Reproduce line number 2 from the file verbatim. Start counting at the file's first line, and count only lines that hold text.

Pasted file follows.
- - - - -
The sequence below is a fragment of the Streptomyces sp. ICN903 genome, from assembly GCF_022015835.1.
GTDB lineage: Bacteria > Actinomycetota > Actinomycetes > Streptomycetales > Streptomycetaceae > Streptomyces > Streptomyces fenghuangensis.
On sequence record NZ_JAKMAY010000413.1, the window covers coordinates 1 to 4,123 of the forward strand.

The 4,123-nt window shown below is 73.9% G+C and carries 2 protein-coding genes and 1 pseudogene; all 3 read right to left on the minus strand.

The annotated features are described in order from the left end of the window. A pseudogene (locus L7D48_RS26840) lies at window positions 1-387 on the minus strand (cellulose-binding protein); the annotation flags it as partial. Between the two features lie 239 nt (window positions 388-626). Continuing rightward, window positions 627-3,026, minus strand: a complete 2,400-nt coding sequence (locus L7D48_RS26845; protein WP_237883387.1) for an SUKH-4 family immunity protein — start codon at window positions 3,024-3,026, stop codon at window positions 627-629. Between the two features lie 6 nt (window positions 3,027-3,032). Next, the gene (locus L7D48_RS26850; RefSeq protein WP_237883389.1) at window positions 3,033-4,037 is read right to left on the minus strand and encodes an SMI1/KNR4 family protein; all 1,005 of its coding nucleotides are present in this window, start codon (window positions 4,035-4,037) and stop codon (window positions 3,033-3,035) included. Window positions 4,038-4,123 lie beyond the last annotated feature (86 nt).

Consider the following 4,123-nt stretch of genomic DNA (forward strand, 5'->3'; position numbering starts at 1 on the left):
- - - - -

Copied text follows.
GTDB lineage: Bacteria > Actinomycetota > Actinomycetes > Streptomycetales > Streptomycetaceae > Streptomyces > Streptomyces fenghuangensis.